And – to be honest – who can blame them? When you’re finally educated and respected in the art of your craft, isn’t that when you’d love to be challenged by a variety of work instead of finding yourself pigeonholed into the same character over and over and over again? As a fan of Science Fiction, I’ve met many actors who’ve kinda/sorta lamented “I never should’ve taken that Star Trek role because it’s followed me around my entire life,” and – sure – on one level, I feel sorry for them.
However, I think the same thing may’ve happened to actor Tony Sirico.
For those of you who know that name, Sirico played Paulie ‘Walnuts’ Gualtieri – a rather significant and central role to HBO’s long-running crime drama The Sopranos. In Zarra’s Law (2014), he plays a retired police detective … but for the life of me I couldn’t stop waiting for him to break loose the way a ‘made man’ should, and it may’ve hampered my ability to remain completely impartial.
(NOTE: The following review will contain minor spoilers necessary solely for the discussion of plot and/or characters. If you’re the type of reader who prefers a review entirely spoiler-free, then I’d encourage you to skip down to the last three paragraphs for my final assessment. If, however, you’re accepting of a few modest hints at ‘things to come,’ then read on …)
From the product packaging:
“Retired cop Tony (Tony Sirico) finds he is unable to forget the murder of his younger brother, who was in the mob. He’s outraged when he finds out the man he holds responsible is getting out of prison after only two years. He needs to find answers fast and if necessary, seek revenge. Joined by his attorney nephew, Gaetano (Brendan Fehr), he infiltrates the seamy world of organized crime and gets lost in a labyrinth of greed, dead ends, and lies.”
That isn’t quite how I saw all of Zarra’s Law playing out, but it’s a very close approximation.
The veteran Sirico makes the best of the role given what appears to be his limited range (that’s not an insult to the actor; it’s only a statement that perhaps playing an officer of the law may not be his best suit). The script by Joseph Scarpinito and Charles Kipps traffics far too heavily in clichés – i.e. cops have hearts of gold; mobsters are in the biz for life; former soldiers make for great hometown heroes – and this ends up feeling more than a bit like a TV-movie-of-the-week upgraded by way of the many Brooklynese F-bombs.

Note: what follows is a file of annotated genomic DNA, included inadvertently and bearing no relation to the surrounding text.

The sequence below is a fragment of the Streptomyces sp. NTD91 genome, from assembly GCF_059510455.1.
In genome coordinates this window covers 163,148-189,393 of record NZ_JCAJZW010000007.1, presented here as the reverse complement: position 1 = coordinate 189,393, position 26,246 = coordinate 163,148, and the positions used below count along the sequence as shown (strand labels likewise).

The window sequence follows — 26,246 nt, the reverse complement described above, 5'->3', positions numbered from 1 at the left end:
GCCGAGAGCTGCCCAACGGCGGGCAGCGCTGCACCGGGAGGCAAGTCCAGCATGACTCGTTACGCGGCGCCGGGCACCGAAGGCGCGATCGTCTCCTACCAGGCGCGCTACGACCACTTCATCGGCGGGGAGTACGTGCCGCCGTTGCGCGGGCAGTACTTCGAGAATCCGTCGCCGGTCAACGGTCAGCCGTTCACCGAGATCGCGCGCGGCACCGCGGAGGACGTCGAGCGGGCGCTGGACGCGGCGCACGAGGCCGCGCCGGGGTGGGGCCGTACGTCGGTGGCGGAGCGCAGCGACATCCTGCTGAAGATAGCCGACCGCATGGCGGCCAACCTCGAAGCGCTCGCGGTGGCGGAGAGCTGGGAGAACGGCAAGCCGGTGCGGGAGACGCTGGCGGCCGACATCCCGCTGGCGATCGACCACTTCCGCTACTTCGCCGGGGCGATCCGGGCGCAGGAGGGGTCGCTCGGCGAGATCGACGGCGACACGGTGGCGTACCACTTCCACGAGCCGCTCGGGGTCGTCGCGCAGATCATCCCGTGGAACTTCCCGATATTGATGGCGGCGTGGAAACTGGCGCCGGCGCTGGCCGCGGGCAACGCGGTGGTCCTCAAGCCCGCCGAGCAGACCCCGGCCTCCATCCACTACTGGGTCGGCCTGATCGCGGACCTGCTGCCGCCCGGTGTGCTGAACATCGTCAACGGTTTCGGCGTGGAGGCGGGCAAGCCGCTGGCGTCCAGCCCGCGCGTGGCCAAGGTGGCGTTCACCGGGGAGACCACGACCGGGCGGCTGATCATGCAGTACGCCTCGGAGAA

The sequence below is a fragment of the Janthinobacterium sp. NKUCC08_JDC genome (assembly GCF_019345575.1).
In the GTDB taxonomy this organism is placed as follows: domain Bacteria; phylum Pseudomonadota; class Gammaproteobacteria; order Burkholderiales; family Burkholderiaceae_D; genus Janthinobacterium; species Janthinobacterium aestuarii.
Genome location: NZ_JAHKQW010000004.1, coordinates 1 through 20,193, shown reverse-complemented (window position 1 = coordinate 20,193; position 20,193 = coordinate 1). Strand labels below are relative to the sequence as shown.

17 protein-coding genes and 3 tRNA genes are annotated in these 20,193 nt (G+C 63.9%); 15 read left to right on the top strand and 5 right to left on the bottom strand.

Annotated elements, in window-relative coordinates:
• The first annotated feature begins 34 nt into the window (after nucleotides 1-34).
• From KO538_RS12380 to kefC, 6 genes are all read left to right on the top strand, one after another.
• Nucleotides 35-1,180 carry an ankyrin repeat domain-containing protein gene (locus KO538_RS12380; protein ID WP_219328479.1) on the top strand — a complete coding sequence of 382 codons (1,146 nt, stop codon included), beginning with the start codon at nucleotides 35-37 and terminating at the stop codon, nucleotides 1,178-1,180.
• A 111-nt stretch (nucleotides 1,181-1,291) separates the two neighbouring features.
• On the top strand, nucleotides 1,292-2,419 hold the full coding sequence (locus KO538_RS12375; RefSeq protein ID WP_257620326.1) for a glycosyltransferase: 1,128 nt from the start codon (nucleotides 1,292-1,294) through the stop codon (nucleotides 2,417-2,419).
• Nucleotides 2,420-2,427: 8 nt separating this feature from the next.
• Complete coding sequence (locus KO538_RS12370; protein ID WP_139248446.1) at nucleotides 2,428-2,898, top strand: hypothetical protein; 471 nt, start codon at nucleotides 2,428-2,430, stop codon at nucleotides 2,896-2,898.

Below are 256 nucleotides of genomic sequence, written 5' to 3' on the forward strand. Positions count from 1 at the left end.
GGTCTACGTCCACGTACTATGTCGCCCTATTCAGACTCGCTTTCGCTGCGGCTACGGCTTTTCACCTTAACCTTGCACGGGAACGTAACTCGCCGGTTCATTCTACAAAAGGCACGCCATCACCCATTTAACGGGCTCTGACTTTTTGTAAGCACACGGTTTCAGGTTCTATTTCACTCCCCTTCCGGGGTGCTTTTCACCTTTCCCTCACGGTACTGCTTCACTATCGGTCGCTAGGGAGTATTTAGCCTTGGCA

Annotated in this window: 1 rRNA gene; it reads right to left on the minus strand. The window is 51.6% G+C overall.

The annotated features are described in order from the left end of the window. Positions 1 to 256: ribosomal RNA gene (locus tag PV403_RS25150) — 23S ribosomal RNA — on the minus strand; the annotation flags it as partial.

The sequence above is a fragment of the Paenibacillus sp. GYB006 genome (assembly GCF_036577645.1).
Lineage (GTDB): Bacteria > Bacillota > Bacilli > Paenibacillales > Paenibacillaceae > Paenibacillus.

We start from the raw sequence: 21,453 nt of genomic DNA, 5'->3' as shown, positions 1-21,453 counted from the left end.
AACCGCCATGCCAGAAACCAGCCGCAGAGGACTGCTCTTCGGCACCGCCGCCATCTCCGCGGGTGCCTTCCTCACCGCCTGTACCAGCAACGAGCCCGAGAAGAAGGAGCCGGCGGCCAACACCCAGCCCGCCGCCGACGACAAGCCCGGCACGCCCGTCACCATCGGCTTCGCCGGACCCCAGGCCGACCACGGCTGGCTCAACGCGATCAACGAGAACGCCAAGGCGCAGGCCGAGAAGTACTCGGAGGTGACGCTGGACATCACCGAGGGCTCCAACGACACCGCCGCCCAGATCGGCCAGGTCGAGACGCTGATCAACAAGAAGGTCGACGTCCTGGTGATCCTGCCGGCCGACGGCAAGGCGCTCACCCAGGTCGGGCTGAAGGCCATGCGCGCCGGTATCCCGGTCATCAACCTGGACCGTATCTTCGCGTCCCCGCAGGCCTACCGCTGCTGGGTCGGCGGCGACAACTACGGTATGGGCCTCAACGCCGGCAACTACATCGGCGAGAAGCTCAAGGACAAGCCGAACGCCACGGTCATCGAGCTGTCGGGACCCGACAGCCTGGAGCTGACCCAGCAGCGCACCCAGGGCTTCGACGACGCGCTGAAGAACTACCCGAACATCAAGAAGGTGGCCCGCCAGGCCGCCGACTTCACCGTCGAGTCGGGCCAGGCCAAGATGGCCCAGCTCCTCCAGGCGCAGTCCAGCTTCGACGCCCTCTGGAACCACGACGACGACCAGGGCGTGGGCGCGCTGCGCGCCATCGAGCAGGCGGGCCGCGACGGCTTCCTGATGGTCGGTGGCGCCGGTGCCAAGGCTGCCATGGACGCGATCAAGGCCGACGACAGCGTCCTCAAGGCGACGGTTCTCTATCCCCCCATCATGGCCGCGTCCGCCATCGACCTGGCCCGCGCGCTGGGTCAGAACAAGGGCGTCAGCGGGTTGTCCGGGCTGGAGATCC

Still, the chief problem I had with so much of Law is none of it felt even remotely organic. Clearly, these characters are set in motion due entirely to the conventions of scripted drama (Tony cares so much for his aging mother than he’s never taken a wife; all Gaetano wants to do is see justice served for his every client; never trust a mobster who welches on a deal; etc.), so it’s hard to see any other way for these events to unfurl except for the most predictable way. Even Gaetano is given a motorcycle as a means of defining his character (he’ll park that thing on the sidewalk simply because he doesn’t ‘follow’ the rules others do), and it felt more like this film’s answer to The Lincoln Lawyer (2011) by dishing out ‘The Motorcycle Lawyer.’ (Maybe that was its shooting title?)
To make things worse, there’s even an added subplot involving the FBI. Rather than use that element to give this tale greater gravitas, instead that ends up being little more than a mechanism to introduce greater conflict … though come the conclusion I couldn’t tell you beans about what the FBI were hoping to prove and whether or not they really did prove anything. Suffice it to say, it does end … but did anyone really care? I think not.
Zarra’s Law (2014) is produced by Scarpe Diem Productions and Snapper Films. DVD distribution is being handled by the reliable Arc Entertainment. As for the technical specifications? It’s all photographed and miked fairly well, so let’s just all be thankful for small favors. Lastly, if you’re looking for special features then you’re in for a disappointment since all they served up was a theatrical trailer.
Alas … only mildly recommended.
Honestly, I’ve been bored worse by worse pictures, but there was a modest charm to Zarra’s Law that kept me focused until the end. Largely what I looked for was that moment when former Sopranos’ tough guy Tony Sirico broke loose and busted caps into everyone, everywhere, and everything in sight. Sadly, that wasn’t quite what director Juha Wuolijoki had in mind here, so I did come away disappointed. Maybe those with minds more open than mine won’t.
In the interests of fairness, I’m pleased to disclose that the fine folks at Arc Entertainment provided me with a DVD copy of Zarra’s Law by request for the expressed purposes of completing this review; and their contribution to me in no way, shape, or form influenced my opinion of it.